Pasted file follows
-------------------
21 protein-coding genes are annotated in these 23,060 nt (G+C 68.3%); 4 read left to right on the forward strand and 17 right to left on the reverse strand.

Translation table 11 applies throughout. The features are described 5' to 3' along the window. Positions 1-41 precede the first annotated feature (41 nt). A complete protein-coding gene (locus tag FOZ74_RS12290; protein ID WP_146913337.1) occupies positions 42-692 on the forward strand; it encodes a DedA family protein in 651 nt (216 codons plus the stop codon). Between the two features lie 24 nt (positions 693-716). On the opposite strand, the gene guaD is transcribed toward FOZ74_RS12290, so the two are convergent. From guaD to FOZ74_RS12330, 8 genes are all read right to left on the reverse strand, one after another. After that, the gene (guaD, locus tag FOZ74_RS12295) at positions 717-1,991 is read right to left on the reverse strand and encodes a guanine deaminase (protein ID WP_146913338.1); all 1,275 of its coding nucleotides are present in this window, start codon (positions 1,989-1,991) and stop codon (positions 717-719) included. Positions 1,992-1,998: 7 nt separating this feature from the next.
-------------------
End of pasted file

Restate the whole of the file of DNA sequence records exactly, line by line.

21 protein-coding genes are annotated in these 23,060 nt (G+C 68.3%); 4 read left to right on the forward strand and 17 right to left on the reverse strand.

Translation table 11 applies throughout. The features are described 5' to 3' along the window. Positions 1-41 precede the first annotated feature (41 nt). A complete protein-coding gene (locus tag FOZ74_RS12290; protein ID WP_146913337.1) occupies positions 42-692 on the forward strand; it encodes a DedA family protein in 651 nt (216 codons plus the stop codon). Between the two features lie 24 nt (positions 693-716). On the opposite strand, the gene guaD is transcribed toward FOZ74_RS12290, so the two are convergent. From guaD to FOZ74_RS12330, 8 genes are all read right to left on the reverse strand, one after another. After that, the gene (guaD, locus tag FOZ74_RS12295) at positions 717-1,991 is read right to left on the reverse strand and encodes a guanine deaminase (protein ID WP_146913338.1); all 1,275 of its coding nucleotides are present in this window, start codon (positions 1,989-1,991) and stop codon (positions 717-719) included. Positions 1,992-1,998: 7 nt separating this feature from the next.